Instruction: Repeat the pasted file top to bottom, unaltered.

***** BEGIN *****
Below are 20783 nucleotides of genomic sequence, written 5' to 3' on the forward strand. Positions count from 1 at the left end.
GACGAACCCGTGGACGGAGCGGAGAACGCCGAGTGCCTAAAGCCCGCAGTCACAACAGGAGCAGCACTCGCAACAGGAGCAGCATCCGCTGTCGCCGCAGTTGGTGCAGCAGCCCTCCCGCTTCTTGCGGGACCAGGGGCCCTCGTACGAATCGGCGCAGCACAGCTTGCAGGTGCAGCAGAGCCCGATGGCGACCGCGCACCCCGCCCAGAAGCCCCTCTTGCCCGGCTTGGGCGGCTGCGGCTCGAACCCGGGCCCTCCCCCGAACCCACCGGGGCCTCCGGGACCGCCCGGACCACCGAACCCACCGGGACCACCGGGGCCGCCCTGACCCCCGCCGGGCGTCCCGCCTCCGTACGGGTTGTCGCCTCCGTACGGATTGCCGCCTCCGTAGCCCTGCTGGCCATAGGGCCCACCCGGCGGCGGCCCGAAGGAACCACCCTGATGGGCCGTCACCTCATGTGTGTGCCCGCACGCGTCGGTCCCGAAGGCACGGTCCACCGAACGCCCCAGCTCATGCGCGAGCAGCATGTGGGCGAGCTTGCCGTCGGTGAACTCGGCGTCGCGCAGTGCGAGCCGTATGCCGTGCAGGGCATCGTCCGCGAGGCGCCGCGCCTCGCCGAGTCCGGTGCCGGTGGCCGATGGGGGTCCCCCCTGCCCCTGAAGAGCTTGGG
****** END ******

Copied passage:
Below are 20783 nucleotides of genomic sequence, written 5' to 3' on the forward strand. Positions count from 1 at the left end.
GACGAACCCGTGGACGGAGCGGAGAACGCCGAGTGCCTAAAGCCCGCAGTCACAACAGGAGCAGCACTCGCAACAGGAGCAGCATCCGCTGTCGCCGCAGTTGGTGCAGCAGCCCTCCCGCTTCTTGCGGGACCAGGGGCCCTCGTACGAATCGGCGCAGCACAGCTTGCAGGTGCAGCAGAGCCCGATGGCGACCGCGCACCCCGCCCAGAAGCCCCTCTTGCCCGGCTTGGGCGGCTGCGGCTCGAACCCGGGCCCTCCCCCGAACCCACCGGGGCCTCCGGGACCGCCCGGACCACCGAACCCACCGGGACCACCGGGGCCGCCCTGACCCCCGCCGGGCGTCCCGCCTCCGTACGGGTTGTCGCCTCCGTACGGATTGCCGCCTCCGTAGCCCTGCTGGCCATAGGGCCCACCCGGCGGCGGCCCGAAGGAACCACCCTGATGGGCCGTCACCTCATGTGTGTGCCCGCACGCGTCGGTCCCGAAGGCACGGTCCACCGAACGCCCCAGCTCATGCGCGAGCAGCATGTGGGCGAGCTTGCCGTCGGTGAACTCGGCGTCGCGCAGTGCGAGCCGTATGCCGTGCAGGGCATCGTCCGCGAGGCGCCGCGCCTCGCCGAGTCCGGTGCCGGTGGCCGATGGGGGTCCCCCCTGCCCCTGAAGAGCTTGGG